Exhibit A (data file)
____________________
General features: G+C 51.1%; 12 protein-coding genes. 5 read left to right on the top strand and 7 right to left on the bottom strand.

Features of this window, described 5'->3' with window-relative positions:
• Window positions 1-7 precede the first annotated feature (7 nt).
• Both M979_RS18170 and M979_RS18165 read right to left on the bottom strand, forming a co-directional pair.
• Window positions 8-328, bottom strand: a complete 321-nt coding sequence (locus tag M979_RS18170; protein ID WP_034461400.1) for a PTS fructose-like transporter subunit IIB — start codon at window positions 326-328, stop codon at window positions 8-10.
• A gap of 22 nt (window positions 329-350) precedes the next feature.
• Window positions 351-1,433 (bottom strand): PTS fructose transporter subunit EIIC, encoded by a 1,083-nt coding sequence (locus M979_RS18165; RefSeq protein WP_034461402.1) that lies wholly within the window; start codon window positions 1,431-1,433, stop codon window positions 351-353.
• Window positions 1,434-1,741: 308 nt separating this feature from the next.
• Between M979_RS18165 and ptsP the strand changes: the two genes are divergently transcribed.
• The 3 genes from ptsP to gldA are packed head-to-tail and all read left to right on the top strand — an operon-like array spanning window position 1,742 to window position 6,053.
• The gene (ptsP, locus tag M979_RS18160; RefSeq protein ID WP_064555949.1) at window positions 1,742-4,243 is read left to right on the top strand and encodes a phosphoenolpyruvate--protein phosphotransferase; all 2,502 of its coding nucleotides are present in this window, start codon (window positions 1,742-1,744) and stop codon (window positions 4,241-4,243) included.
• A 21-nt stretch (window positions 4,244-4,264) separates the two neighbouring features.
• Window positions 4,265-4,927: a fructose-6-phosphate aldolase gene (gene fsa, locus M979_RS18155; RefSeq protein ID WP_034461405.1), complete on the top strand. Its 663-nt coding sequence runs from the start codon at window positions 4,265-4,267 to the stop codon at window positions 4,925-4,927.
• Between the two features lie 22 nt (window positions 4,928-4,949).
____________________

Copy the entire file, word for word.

General features: G+C 51.1%; 12 protein-coding genes. 5 read left to right on the top strand and 7 right to left on the bottom strand.

Features of this window, described 5'->3' with window-relative positions:
• Window positions 1-7 precede the first annotated feature (7 nt).
• Both M979_RS18170 and M979_RS18165 read right to left on the bottom strand, forming a co-directional pair.
• Window positions 8-328, bottom strand: a complete 321-nt coding sequence (locus tag M979_RS18170; protein ID WP_034461400.1) for a PTS fructose-like transporter subunit IIB — start codon at window positions 326-328, stop codon at window positions 8-10.
• A gap of 22 nt (window positions 329-350) precedes the next feature.
• Window positions 351-1,433 (bottom strand): PTS fructose transporter subunit EIIC, encoded by a 1,083-nt coding sequence (locus M979_RS18165; RefSeq protein WP_034461402.1) that lies wholly within the window; start codon window positions 1,431-1,433, stop codon window positions 351-353.
• Window positions 1,434-1,741: 308 nt separating this feature from the next.
• Between M979_RS18165 and ptsP the strand changes: the two genes are divergently transcribed.
• The 3 genes from ptsP to gldA are packed head-to-tail and all read left to right on the top strand — an operon-like array spanning window position 1,742 to window position 6,053.
• The gene (ptsP, locus tag M979_RS18160; RefSeq protein ID WP_064555949.1) at window positions 1,742-4,243 is read left to right on the top strand and encodes a phosphoenolpyruvate--protein phosphotransferase; all 2,502 of its coding nucleotides are present in this window, start codon (window positions 1,742-1,744) and stop codon (window positions 4,241-4,243) included.
• A 21-nt stretch (window positions 4,244-4,264) separates the two neighbouring features.
• Window positions 4,265-4,927: a fructose-6-phosphate aldolase gene (gene fsa, locus M979_RS18155; RefSeq protein ID WP_034461405.1), complete on the top strand. Its 663-nt coding sequence runs from the start codon at window positions 4,265-4,267 to the stop codon at window positions 4,925-4,927.
• Between the two features lie 22 nt (window positions 4,928-4,949).